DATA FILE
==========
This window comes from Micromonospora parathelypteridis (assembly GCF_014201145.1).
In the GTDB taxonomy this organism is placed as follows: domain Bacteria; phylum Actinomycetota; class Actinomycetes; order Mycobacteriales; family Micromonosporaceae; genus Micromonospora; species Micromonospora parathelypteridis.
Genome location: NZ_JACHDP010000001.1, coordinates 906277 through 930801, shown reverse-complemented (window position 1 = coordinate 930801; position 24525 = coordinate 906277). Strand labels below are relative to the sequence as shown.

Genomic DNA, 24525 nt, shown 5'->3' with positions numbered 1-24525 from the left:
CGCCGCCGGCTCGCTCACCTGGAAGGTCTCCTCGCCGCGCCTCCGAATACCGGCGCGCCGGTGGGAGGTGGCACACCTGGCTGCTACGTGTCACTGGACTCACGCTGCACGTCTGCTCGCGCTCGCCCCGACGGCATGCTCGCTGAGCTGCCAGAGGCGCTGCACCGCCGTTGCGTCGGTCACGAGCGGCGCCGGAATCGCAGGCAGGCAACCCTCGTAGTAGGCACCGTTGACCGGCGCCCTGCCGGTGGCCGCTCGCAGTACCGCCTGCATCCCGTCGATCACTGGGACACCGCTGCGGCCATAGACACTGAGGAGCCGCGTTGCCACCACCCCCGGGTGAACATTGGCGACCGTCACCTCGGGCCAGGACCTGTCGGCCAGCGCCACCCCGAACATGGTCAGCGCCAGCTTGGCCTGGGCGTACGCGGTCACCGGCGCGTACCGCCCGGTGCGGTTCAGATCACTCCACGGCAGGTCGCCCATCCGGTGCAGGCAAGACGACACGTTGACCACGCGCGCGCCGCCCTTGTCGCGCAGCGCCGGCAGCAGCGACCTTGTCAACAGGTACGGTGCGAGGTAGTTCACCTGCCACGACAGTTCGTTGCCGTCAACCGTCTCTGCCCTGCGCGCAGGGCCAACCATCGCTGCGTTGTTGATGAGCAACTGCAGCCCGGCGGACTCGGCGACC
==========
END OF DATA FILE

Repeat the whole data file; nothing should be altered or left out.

This window comes from Micromonospora parathelypteridis (assembly GCF_014201145.1).
In the GTDB taxonomy this organism is placed as follows: domain Bacteria; phylum Actinomycetota; class Actinomycetes; order Mycobacteriales; family Micromonosporaceae; genus Micromonospora; species Micromonospora parathelypteridis.
Genome location: NZ_JACHDP010000001.1, coordinates 906277 through 930801, shown reverse-complemented (window position 1 = coordinate 930801; position 24525 = coordinate 906277). Strand labels below are relative to the sequence as shown.

Genomic DNA, 24525 nt, shown 5'->3' with positions numbered 1-24525 from the left:
CGCCGCCGGCTCGCTCACCTGGAAGGTCTCCTCGCCGCGCCTCCGAATACCGGCGCGCCGGTGGGAGGTGGCACACCTGGCTGCTACGTGTCACTGGACTCACGCTGCACGTCTGCTCGCGCTCGCCCCGACGGCATGCTCGCTGAGCTGCCAGAGGCGCTGCACCGCCGTTGCGTCGGTCACGAGCGGCGCCGGAATCGCAGGCAGGCAACCCTCGTAGTAGGCACCGTTGACCGGCGCCCTGCCGGTGGCCGCTCGCAGTACCGCCTGCATCCCGTCGATCACTGGGACACCGCTGCGGCCATAGACACTGAGGAGCCGCGTTGCCACCACCCCCGGGTGAACATTGGCGACCGTCACCTCGGGCCAGGACCTGTCGGCCAGCGCCACCCCGAACATGGTCAGCGCCAGCTTGGCCTGGGCGTACGCGGTCACCGGCGCGTACCGCCCGGTGCGGTTCAGATCACTCCACGGCAGGTCGCCCATCCGGTGCAGGCAAGACGACACGTTGACCACGCGCGCGCCGCCCTTGTCGCGCAGCGCCGGCAGCAGCGACCTTGTCAACAGGTACGGTGCGAGGTAGTTCACCTGCCACGACAGTTCGTTGCCGTCAACCGTCTCTGCCCTGCGCGCAGGGCCAACCATCGCTGCGTTGTTGATGAGCAACTGCAGCCCGGCGGACTCGGCGACC